Voters’ Anti-Establishment Mood Bites Both Parties

May 12, 2010 05:43

Perhaps the clearest example of veteran lawmakers’ woes is the tough challenge being thrown at Sen. John McCain of Arizona — the GOP’s presidential nominee two years ago.

AP via

The anti-establishment political tide that ousted a three-term GOP senator in Utah has spread well beyond the tea party.

It toppled a longtime Democratic congressman from West Virginia on Tuesday, and several White House-favored lawmakers elsewhere are confronting liberal voters who don’t want party elites telling them what to do.

In Pennsylvania, many Democratic voters seem unmoved by President Barack Obama‘s pleas to embrace former Republican Arlen Specter in next Tuesday’s Senate primary.

Specter’s nomination seemed virtually assured last year when the entire Democratic establishment, including Gov. Ed Rendell, backed him in exchange for his switch from the GOP. But Rep. Joe Sestak, who bills himself as the contest’s true Democrat, has erased Specter’s big lead in the polls.

The May 18 vote is expected to be close, and Obama has cut a last-minute TV ad for Specter in hopes of avoiding an embarrassing upset.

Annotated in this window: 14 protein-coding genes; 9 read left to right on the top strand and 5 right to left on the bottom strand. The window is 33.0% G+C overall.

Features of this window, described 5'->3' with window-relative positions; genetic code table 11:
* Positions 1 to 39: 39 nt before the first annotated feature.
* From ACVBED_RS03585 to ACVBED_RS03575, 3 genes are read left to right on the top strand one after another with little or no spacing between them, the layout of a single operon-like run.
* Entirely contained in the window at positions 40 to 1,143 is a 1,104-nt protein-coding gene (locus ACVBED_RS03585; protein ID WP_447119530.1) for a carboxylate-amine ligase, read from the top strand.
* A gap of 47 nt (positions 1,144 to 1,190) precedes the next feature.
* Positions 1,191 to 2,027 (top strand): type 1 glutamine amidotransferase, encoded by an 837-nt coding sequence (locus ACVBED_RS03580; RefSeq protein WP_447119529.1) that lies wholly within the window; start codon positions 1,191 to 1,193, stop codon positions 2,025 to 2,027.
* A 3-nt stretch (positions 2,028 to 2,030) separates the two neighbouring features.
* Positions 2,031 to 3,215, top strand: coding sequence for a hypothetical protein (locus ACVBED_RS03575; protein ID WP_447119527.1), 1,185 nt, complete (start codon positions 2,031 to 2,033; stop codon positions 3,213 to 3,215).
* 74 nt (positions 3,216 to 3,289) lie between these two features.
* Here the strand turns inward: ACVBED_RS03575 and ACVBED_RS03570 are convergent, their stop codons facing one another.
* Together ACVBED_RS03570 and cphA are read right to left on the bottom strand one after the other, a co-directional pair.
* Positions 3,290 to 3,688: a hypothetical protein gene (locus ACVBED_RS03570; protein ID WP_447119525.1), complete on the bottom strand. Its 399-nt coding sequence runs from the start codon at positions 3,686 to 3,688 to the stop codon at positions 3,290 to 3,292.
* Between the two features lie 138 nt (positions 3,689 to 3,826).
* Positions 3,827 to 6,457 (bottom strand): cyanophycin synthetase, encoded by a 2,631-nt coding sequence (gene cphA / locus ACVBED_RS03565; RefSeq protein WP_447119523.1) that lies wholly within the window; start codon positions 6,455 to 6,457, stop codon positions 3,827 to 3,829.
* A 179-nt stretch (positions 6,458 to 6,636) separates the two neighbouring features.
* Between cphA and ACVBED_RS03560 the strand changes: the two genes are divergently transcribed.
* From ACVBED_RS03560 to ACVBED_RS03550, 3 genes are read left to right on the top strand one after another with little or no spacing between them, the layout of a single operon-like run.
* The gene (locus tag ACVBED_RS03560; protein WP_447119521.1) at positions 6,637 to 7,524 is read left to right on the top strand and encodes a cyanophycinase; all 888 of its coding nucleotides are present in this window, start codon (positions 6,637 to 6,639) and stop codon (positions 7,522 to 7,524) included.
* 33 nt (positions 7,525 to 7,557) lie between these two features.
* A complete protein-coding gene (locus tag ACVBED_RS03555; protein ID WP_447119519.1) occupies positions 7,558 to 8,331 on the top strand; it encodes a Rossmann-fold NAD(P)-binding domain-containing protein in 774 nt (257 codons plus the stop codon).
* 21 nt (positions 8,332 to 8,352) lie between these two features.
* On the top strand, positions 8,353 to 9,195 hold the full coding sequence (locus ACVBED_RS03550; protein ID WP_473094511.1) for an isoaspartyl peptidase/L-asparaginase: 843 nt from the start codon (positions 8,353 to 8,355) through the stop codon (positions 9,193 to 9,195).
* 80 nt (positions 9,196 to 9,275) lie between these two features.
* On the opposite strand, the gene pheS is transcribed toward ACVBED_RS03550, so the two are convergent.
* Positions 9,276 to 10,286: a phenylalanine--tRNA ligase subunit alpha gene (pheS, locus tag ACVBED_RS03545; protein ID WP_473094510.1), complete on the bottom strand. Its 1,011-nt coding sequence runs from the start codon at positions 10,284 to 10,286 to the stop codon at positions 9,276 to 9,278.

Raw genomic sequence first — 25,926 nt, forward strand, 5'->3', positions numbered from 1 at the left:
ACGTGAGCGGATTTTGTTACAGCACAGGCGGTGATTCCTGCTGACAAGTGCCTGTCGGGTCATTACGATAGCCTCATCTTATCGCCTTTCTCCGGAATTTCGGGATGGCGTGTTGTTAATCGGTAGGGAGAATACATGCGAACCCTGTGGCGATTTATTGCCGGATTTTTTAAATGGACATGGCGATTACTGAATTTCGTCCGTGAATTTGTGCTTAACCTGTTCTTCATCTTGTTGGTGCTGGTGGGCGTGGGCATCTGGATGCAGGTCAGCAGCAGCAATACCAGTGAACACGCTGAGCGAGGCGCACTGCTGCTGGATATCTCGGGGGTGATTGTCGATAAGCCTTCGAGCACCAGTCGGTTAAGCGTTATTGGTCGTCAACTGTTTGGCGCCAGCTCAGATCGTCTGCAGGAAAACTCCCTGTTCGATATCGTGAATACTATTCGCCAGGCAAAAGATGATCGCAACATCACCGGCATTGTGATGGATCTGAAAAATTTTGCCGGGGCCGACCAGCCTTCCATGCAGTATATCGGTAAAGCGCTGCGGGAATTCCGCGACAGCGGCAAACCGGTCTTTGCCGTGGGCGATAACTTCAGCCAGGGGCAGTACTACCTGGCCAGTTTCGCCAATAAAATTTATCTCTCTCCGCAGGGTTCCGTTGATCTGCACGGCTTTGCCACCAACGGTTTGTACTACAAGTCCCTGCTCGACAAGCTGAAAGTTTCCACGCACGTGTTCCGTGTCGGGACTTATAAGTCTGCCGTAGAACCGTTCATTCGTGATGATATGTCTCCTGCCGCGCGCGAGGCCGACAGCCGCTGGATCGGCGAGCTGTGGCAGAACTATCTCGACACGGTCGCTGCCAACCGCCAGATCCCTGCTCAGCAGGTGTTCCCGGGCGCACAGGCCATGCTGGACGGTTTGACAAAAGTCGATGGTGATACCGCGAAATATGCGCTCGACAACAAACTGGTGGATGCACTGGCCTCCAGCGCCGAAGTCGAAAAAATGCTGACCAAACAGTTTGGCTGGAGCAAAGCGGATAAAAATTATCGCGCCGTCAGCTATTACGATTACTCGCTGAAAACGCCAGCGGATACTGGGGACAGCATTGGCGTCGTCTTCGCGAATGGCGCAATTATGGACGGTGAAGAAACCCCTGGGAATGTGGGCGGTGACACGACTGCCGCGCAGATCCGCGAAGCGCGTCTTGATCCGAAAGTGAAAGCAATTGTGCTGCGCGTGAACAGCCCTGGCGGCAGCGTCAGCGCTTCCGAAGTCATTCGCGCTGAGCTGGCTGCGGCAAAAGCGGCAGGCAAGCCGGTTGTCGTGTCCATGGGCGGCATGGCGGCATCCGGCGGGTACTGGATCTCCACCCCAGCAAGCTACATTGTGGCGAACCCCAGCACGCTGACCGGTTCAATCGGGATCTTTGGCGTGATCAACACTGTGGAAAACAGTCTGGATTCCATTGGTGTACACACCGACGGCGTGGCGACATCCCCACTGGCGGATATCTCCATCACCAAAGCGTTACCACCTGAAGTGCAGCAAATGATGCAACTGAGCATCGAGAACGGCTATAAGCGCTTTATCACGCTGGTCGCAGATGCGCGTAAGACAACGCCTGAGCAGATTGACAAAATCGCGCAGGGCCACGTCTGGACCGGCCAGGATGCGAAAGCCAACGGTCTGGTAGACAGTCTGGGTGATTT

Should Specter lose, he would be the third prominent politician in a month to fall in intraparty contests dominated by restless voters who show little respect for well-established figures and party leaders.

In Florida, Republican Gov. Charlie Crist was expected to cruise into the Senate, with barely a thought to his party’s primary. But conservative Marco Rubio and tea party activists drove Crist out of the GOP, and he is running as an independent.

In Utah, 17-year Senate veteran Bob Bennett fell victim Saturday to the once-unthinkable claim that he’s not conservative enough for the Republican Party. His sins, according to tea party activists who taunted him at a GOP convention, include voting for the 2008 bank bailout pushed by Republican President George W. Bush.


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